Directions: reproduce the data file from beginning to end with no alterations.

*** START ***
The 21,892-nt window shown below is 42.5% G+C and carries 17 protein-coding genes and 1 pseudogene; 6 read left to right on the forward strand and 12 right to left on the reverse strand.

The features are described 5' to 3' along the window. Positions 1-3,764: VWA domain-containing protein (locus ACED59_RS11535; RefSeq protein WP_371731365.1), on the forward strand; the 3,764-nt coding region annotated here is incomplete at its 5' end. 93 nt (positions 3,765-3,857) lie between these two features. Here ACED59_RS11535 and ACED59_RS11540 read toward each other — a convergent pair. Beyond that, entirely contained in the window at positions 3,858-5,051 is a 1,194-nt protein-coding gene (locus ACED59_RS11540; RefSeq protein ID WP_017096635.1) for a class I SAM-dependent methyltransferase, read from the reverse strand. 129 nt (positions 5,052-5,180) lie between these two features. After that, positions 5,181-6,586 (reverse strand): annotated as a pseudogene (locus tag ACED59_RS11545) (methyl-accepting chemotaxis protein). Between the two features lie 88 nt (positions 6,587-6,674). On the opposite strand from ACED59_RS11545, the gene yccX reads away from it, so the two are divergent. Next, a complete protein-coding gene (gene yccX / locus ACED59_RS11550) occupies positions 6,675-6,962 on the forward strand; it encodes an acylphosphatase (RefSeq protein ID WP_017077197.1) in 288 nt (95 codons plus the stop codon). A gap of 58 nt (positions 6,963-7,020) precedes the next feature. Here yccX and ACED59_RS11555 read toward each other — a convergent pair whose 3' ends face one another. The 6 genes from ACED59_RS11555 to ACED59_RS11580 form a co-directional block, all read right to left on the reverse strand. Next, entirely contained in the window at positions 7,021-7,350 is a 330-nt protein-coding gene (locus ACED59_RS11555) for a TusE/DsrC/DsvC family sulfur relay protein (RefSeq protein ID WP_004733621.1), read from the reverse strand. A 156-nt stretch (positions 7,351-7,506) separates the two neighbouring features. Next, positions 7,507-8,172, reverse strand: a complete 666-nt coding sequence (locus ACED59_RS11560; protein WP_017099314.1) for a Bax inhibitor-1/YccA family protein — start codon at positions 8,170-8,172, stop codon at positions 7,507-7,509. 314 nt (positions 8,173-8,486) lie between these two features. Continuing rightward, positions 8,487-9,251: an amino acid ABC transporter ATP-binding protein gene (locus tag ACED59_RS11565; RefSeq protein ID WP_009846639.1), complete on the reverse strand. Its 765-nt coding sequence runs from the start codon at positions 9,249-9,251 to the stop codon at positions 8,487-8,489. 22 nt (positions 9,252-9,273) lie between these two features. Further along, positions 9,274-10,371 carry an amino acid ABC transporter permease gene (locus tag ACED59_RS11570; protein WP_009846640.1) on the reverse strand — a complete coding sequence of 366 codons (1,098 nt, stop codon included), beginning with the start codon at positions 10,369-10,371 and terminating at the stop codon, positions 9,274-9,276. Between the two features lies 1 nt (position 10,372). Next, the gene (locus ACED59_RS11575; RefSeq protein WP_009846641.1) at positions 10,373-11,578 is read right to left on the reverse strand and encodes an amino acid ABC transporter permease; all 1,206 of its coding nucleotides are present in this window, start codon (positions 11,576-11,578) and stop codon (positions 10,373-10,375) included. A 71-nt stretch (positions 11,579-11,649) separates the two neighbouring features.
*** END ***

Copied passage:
The 21,892-nt window shown below is 42.5% G+C and carries 17 protein-coding genes and 1 pseudogene; 6 read left to right on the forward strand and 12 right to left on the reverse strand.

The features are described 5' to 3' along the window. Positions 1-3,764: VWA domain-containing protein (locus ACED59_RS11535; RefSeq protein WP_371731365.1), on the forward strand; the 3,764-nt coding region annotated here is incomplete at its 5' end. 93 nt (positions 3,765-3,857) lie between these two features. Here ACED59_RS11535 and ACED59_RS11540 read toward each other — a convergent pair. Beyond that, entirely contained in the window at positions 3,858-5,051 is a 1,194-nt protein-coding gene (locus ACED59_RS11540; RefSeq protein ID WP_017096635.1) for a class I SAM-dependent methyltransferase, read from the reverse strand. 129 nt (positions 5,052-5,180) lie between these two features. After that, positions 5,181-6,586 (reverse strand): annotated as a pseudogene (locus tag ACED59_RS11545) (methyl-accepting chemotaxis protein). Between the two features lie 88 nt (positions 6,587-6,674). On the opposite strand from ACED59_RS11545, the gene yccX reads away from it, so the two are divergent. Next, a complete protein-coding gene (gene yccX / locus ACED59_RS11550) occupies positions 6,675-6,962 on the forward strand; it encodes an acylphosphatase (RefSeq protein ID WP_017077197.1) in 288 nt (95 codons plus the stop codon). A gap of 58 nt (positions 6,963-7,020) precedes the next feature. Here yccX and ACED59_RS11555 read toward each other — a convergent pair whose 3' ends face one another. The 6 genes from ACED59_RS11555 to ACED59_RS11580 form a co-directional block, all read right to left on the reverse strand. Next, entirely contained in the window at positions 7,021-7,350 is a 330-nt protein-coding gene (locus ACED59_RS11555) for a TusE/DsrC/DsvC family sulfur relay protein (RefSeq protein ID WP_004733621.1), read from the reverse strand. A 156-nt stretch (positions 7,351-7,506) separates the two neighbouring features. Next, positions 7,507-8,172, reverse strand: a complete 666-nt coding sequence (locus ACED59_RS11560; protein WP_017099314.1) for a Bax inhibitor-1/YccA family protein — start codon at positions 8,170-8,172, stop codon at positions 7,507-7,509. 314 nt (positions 8,173-8,486) lie between these two features. Continuing rightward, positions 8,487-9,251: an amino acid ABC transporter ATP-binding protein gene (locus tag ACED59_RS11565; RefSeq protein ID WP_009846639.1), complete on the reverse strand. Its 765-nt coding sequence runs from the start codon at positions 9,249-9,251 to the stop codon at positions 8,487-8,489. 22 nt (positions 9,252-9,273) lie between these two features. Further along, positions 9,274-10,371 carry an amino acid ABC transporter permease gene (locus tag ACED59_RS11570; protein WP_009846640.1) on the reverse strand — a complete coding sequence of 366 codons (1,098 nt, stop codon included), beginning with the start codon at positions 10,369-10,371 and terminating at the stop codon, positions 9,274-9,276. Between the two features lies 1 nt (position 10,372). Next, the gene (locus ACED59_RS11575; RefSeq protein WP_009846641.1) at positions 10,373-11,578 is read right to left on the reverse strand and encodes an amino acid ABC transporter permease; all 1,206 of its coding nucleotides are present in this window, start codon (positions 11,576-11,578) and stop codon (positions 10,373-10,375) included. A 71-nt stretch (positions 11,579-11,649) separates the two neighbouring features.